- Provide details and links to relevant services and functions that can support student learning in the module, where appropriate.
- Explain how students should use the module, what level of interaction and participation is required and how often.
- State what communication methods staff and students should use and response times.
- Indicate what activities take place online and if they are synchronous (live) or asynchronous (can be done over a time period).
- Outline any requirements for using specific or specialist technologies and software to participate in the module. Include links to instructions or help guides (for example, relevant TEL Support articles located in Help for Students).
Communications made to and between students are clear, timely and consistent.
- Use the Announcements tool to issue important and time-sensitive messages to students.
- Keep announcements short and focused.
- Only use the ‘Email Announcement’ option for urgent notifications.
- Display the contact details of staff teaching or supporting the module, including their availability and contact hours.
- Provide staff profile information describing their role in the module.
- Communicate regularly to maintain your presence, and to motivate and encourage engagement. For example:
- Make announcements regularly. (At least weekly.)
- Use talking head videos to introduce new topics or provide summary feedback on progress.
- Use online meetings with office hours.
4. Learning Materials
The learning materials and resources allow all students to maximise independent study time, build on their prior learning and transition to become autonomous learners. The timeliness of digital materials allows students to study flexibly; either before coming to class or afterwards with extension resources.
- Check that all content is up-to-date and web links work before they are made available to students.
- Upload and organise learning materials using folders and items (for example, lecture notes or slides).
- Make learning materials available two working days in advance of the taught session (in accordance with the Policy on Inclusive Practice in T&L).
- Compress files uploaded directly to Blackboard to minimize their file size.
- Provide an up-to-date online reading list using the University Talis Aspire Reading List system for the module.
- Provide copyright-cleared scans of journal articles and chapters from books using the Library’s scanning service.
- Organise the reading list into sections to assist students to prioritise and focus their reading.
- Link directly to sections of the list in relevant places within the module, where appropriate.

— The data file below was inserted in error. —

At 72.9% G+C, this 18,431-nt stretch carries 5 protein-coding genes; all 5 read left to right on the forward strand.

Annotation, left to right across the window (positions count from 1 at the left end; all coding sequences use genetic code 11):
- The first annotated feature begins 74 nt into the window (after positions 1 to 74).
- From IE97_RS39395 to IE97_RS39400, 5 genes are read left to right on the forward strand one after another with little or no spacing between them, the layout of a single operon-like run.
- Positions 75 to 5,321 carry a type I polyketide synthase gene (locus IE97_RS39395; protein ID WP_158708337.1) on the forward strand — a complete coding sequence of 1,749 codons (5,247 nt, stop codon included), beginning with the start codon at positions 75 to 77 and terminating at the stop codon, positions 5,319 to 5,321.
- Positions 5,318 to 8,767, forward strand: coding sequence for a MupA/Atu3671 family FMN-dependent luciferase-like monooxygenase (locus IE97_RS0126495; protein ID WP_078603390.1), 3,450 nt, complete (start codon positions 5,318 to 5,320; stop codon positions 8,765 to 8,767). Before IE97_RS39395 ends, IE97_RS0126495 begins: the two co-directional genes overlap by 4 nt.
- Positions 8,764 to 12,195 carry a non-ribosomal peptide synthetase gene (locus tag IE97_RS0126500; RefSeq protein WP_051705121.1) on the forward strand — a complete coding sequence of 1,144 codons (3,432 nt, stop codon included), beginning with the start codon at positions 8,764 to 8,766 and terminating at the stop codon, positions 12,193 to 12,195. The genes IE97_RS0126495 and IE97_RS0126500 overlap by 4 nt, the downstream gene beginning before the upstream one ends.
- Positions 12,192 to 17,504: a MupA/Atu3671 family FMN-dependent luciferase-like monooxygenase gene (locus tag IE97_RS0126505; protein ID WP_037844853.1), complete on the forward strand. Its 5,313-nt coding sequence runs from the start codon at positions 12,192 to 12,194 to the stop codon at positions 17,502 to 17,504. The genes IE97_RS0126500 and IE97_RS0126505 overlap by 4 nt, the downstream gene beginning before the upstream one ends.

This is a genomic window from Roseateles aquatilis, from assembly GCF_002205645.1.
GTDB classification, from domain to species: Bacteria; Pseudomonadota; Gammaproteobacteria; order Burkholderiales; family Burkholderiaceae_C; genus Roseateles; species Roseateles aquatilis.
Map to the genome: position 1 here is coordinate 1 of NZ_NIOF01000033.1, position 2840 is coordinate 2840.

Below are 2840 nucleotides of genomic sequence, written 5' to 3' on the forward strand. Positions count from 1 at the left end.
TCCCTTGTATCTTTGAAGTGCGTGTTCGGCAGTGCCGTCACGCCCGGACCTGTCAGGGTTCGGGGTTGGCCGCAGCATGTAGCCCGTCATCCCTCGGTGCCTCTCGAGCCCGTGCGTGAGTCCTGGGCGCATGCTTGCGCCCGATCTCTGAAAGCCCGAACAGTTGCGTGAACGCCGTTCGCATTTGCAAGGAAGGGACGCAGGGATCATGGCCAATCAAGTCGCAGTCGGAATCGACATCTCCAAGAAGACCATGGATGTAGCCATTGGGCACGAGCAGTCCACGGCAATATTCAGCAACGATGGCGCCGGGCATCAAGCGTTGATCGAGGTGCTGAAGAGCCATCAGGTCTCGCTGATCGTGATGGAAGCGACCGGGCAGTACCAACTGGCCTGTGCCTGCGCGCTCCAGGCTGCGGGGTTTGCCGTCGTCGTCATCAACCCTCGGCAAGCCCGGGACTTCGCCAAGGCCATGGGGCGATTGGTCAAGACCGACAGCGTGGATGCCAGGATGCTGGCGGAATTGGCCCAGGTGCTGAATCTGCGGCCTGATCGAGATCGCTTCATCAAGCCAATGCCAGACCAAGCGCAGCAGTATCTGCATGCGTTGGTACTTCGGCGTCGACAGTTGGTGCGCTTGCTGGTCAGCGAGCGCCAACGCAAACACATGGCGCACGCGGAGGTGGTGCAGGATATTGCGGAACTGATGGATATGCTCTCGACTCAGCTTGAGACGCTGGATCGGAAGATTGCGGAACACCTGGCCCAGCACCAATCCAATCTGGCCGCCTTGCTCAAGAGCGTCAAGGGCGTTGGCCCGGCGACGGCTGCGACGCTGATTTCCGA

- Ensure the following required menu item appears in the module menu (do not edit the title or delete):
- YuJa (This can be hidden, if you do not want students to see the video playlist.)
- Upload videos and screencasts you have produced to YuJa.
- Add a tag to the video to ensure the correct retention period is allocated. How to upload videos.
- Embed YuJa videos in context with other learning materials.
- Do not upload video or large audio files directly to Blackboard.
- Use share or embed code to display videos or multimedia in the module from other external platforms (for example, YouTube).
- You may wish to embed dynamic web content and social media feeds, where appropriate (for example, Twitter feeds and RSS news feeds).
5. Active Participation
Students are encouraged to engage actively with their learning in the online space to develop concepts, ideas and theories. They can feed into the learning process and undertake authentic online learning activities, both individual and collaborative that are aligned to learning outcomes and which reflect real world engagement, and the disciplinary context.
- Provide a mix of online synchronous and asynchronous learning opportunities. For example:
- Webinars for real time events.
- Screencasts of key concepts.
- Links to targeted resources and readings.
- Set up Blackboard Groups where students are working together to facilitate asynchronous online communication, collaboration and/or assignment submission.
- Provide online learning activities for students to check their learning and understanding (for example. diagnostic and self-assessment tests).
- Provide pre and post sessional activities that extend and support discussion and reflection on taught lecture and seminar learning materials (for example. discussion boards, wikis, blogs and journals).
- Provide opportunities for students to share with peers and ask questions (for example a discussion board 'Question and Answer' forum).
6. Assessment and Feedback